Reinventing the Steel is a pretty pointless exercise. So Michael, Satchel, Stix and Lexxi simply don’t bother.
‘If it ain’t broke don’t fix it’ is the old adage this bunch of adolescent boys in men’s bodies intend to live and die by. And when it’s this good you can kinda see their point.
One minor tweak is the carefully scripted mid-song banter with fresh lines complementing a familiar setlist filled with lewd crowd favourites.
Fears that these funny men had run out of material were swiftly allayed as Satchel and Michael Starr traded verbal blows like arsey little kids in the schoolyard.
The latter’s suggestion that Reckless Love’s Olli Herman could be the next Steel Panther frontman drew knowing chuckles from those well aware of the rising stars on the hair metal scene.
And the Starbucks – or should that be Starrbucks – skit worked particularly well: it doesn’t take a great deal of imagination to picture the band’s sleazy frontman asking unsuspecting female customers if they’d like an extra shot.
After just two songs the gloves were off where Starr and Satchel were concerned. But what has changed since the Panther first clawed its way onto one of Download’s minor stages is the role of Lexxi Foxxx.
On that memorable day, under a sweating tarpaulin, the preening bass player boasted many of the band’s best one-liners. These days he’s been shunted into a peripheral support slot with Satchel and Starr the main men. Who knows why? But it’s a damn shame.
Foxx’s diminishing impact aside, what’s not to like about Steel Panther in 2012?
Still crazy, still dirty and still capable of delivering the perfect pastiche on a frankly risible genre, it’s like watching the Rock Of Ages DVD extras in real life.
Living for the moment and ensuring the moment will live forever, Steel Panther play some of the most ridiculous songs on the planet with smiles on their faces and money in their pockets. Sold out across the UK, this tour is a godsend for touts and a hot ticket for the rest: no wonder support act Falling Red looked like a band that couldn’t quite believe its luck as they showcased their catchy party rock to a seriously packed house.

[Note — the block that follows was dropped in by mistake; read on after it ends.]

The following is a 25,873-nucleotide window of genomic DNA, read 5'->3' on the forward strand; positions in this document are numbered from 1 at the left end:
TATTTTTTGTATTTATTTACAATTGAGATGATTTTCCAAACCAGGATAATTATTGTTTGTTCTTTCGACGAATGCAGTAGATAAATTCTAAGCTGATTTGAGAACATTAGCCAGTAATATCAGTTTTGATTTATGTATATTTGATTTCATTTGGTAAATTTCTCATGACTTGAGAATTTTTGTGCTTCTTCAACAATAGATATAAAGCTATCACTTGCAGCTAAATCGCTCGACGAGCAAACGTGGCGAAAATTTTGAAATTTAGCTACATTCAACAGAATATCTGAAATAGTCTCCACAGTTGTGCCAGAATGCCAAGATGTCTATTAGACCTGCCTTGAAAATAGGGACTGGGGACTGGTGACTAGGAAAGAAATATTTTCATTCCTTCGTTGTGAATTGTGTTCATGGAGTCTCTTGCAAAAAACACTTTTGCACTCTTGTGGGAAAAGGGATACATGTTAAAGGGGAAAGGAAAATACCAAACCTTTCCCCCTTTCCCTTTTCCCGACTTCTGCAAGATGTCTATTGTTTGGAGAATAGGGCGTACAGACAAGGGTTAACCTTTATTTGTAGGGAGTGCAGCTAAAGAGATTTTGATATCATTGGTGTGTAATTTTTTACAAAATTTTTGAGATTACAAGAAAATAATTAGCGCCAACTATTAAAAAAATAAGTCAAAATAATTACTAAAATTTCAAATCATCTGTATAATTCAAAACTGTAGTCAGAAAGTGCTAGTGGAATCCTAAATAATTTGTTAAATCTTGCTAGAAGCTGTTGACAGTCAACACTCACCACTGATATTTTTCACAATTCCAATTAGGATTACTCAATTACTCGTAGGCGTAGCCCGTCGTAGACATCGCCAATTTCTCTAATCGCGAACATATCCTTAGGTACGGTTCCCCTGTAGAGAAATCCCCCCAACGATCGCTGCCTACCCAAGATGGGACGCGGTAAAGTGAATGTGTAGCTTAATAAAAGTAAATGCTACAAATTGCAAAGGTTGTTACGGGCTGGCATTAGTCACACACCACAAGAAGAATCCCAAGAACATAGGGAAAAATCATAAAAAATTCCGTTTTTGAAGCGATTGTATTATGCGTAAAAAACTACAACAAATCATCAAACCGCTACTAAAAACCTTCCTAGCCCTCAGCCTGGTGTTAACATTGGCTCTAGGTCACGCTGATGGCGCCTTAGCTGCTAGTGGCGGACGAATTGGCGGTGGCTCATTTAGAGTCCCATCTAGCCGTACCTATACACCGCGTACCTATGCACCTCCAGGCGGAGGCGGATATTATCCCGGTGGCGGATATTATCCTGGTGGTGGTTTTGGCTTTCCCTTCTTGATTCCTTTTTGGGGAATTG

Satchel’s solo blast through many of British rock’s defining riffs was a genuine highlight but it paled into insignificance when set alongside the standout moment of a magical night.
When Starr suggested Anthrax legend Joey Belladonna was waiting in the wings to lend his harmonies to an AOR classic few could have believed his boast was genuine.
Even those aware of the fact that the Bay Area thrasher’s band was supporting Motorhead at Newcastle City Hall 24 hours later must have considered this was nothing more than another lame joke.
But sure enough Belladonna appeared to duet with Starr on Journey’s Don’t Stop Believin’ and bring the house down as a result. A genuine treat for metal fans of a mid 80s vintage, it matched Corey Taylor’s Donington cameo in terms of a landmark Panther moment.
Three years ago the critics wondered aloud just how long this childish piss take on hair metal would prevail: right now the joke’s on them. This band might major in bad taste but the appetite for Steel Panther in the UK remains insatiable. And eatin’ ain’t cheatin’.